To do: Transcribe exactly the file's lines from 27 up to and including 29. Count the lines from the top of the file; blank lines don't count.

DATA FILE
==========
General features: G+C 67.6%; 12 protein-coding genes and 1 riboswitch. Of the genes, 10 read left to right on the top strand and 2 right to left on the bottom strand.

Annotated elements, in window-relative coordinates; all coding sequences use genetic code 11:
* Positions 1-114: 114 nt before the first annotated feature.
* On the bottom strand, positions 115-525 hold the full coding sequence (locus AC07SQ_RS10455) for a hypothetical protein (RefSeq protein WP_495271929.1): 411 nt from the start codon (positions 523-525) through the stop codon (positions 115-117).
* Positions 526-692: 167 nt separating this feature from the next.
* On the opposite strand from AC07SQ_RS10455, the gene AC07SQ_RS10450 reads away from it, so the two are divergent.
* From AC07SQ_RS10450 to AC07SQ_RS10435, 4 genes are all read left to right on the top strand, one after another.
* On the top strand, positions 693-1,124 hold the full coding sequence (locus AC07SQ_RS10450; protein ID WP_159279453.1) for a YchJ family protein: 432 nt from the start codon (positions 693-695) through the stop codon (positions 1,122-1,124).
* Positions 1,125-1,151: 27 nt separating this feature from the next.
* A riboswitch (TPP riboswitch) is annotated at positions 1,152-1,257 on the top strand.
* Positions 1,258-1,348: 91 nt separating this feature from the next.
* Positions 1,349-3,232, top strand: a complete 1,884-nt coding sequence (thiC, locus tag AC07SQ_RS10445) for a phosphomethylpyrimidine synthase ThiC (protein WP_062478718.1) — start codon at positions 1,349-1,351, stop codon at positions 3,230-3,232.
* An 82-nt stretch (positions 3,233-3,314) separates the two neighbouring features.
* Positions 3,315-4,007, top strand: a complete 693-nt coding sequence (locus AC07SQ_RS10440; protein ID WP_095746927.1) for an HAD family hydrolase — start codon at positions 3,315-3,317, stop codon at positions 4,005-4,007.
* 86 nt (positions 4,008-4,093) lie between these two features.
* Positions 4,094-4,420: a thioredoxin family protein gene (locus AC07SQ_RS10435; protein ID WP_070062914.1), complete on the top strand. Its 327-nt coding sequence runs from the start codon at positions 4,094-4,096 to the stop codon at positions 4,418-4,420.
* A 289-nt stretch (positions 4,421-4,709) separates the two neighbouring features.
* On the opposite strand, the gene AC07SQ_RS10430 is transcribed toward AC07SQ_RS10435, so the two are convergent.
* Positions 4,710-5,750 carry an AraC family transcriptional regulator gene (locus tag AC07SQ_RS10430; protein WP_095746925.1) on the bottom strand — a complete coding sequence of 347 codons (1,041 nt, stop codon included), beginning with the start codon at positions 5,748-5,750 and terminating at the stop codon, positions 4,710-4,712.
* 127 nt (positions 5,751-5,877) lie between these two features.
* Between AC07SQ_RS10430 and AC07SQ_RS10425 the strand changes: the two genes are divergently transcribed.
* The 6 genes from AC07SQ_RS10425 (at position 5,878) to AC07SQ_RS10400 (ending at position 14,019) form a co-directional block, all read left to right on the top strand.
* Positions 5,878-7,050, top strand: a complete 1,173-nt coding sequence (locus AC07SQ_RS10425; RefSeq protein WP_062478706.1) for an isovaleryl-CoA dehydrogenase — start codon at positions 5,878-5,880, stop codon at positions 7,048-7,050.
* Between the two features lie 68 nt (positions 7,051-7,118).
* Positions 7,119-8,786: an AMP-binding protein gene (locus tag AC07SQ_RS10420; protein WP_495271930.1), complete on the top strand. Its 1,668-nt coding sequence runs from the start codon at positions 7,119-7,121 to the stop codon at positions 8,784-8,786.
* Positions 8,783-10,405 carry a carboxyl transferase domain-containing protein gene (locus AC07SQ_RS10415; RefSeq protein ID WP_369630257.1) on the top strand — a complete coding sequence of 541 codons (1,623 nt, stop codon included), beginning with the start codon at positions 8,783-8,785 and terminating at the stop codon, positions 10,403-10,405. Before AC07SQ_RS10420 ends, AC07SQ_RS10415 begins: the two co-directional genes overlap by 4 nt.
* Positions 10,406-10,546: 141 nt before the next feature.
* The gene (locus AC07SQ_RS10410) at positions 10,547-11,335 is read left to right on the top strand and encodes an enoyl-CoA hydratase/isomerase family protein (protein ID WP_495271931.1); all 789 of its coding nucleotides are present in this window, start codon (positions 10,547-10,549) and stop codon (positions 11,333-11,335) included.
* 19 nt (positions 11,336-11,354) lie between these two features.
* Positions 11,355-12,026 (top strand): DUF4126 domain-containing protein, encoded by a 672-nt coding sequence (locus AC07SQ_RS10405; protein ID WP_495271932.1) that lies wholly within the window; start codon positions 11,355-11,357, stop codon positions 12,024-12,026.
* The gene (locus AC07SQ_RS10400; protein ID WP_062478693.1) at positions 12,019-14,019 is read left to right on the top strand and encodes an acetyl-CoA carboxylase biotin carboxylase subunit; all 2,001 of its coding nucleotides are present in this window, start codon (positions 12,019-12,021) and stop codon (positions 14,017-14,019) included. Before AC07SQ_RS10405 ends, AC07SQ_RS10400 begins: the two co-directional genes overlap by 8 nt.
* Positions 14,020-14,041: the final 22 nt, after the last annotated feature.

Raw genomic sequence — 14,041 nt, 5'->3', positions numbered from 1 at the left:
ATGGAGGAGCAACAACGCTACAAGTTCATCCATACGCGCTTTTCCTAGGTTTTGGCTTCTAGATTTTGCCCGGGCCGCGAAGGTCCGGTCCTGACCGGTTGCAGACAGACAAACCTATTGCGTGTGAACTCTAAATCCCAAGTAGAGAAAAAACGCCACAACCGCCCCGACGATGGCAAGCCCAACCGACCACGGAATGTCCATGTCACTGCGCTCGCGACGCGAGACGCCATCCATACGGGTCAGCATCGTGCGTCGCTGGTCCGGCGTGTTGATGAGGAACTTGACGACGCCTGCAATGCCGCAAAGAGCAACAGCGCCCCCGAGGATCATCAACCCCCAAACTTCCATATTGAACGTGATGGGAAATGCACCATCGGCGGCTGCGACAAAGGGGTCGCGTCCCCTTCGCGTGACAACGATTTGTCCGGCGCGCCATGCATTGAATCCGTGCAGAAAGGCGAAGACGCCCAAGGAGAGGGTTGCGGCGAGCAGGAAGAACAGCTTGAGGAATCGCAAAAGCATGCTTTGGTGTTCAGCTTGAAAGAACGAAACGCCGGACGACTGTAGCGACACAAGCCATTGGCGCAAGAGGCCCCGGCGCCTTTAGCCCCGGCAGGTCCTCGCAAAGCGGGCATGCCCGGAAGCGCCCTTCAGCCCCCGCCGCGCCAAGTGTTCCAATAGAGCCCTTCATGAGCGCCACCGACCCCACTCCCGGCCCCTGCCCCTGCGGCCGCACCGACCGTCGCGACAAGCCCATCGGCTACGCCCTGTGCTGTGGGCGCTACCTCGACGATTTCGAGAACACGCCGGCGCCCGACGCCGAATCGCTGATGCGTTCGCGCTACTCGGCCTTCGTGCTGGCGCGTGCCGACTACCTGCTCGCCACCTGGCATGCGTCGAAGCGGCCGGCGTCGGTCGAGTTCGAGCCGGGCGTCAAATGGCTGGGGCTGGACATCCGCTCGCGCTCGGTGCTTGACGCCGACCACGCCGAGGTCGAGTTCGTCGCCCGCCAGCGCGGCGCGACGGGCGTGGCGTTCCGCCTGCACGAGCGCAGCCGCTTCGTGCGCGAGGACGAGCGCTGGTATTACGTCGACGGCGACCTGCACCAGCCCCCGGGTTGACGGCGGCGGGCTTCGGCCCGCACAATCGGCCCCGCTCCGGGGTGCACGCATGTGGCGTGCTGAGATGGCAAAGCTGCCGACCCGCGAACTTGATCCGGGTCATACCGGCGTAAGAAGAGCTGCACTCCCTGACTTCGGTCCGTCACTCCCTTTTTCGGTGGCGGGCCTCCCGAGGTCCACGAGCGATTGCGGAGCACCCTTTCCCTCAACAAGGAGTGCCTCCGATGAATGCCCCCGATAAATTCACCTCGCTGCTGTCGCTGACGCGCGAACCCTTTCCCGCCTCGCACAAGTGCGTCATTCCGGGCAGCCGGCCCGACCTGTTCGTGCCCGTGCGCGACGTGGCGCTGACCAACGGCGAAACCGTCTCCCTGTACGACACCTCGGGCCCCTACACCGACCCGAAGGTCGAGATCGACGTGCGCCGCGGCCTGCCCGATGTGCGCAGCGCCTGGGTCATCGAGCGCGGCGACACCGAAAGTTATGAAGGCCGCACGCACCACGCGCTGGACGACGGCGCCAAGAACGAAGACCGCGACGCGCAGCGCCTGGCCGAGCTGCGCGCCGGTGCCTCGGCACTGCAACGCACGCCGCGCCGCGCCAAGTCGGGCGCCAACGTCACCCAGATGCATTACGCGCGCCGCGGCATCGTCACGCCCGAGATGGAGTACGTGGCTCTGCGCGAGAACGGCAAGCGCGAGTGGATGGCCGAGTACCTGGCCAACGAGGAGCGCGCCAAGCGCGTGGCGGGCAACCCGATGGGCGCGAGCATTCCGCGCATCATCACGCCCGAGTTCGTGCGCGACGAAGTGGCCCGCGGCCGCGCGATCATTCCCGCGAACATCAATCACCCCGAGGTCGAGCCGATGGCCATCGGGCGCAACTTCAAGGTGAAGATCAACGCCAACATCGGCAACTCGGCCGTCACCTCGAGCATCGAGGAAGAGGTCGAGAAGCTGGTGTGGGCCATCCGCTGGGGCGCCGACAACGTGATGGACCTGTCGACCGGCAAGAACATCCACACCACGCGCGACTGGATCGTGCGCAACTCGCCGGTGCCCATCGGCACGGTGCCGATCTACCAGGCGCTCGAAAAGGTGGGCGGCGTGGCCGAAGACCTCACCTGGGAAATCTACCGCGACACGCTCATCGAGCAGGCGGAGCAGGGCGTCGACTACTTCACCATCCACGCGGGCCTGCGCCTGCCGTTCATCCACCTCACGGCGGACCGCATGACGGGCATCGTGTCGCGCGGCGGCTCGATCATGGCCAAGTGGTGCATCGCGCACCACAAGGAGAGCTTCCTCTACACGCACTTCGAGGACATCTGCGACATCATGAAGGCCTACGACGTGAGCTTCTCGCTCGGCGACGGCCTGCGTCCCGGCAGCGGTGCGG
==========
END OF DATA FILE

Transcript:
* Positions 10,406-10,546: 141 nt before the next feature.
* The gene (locus AC07SQ_RS10410) at positions 10,547-11,335 is read left to right on the top strand and encodes an enoyl-CoA hydratase/isomerase family protein (protein ID WP_495271931.1); all 789 of its coding nucleotides are present in this window, start codon (positions 10,547-10,549) and stop codon (positions 11,333-11,335) included.
* 19 nt (positions 11,336-11,354) lie between these two features.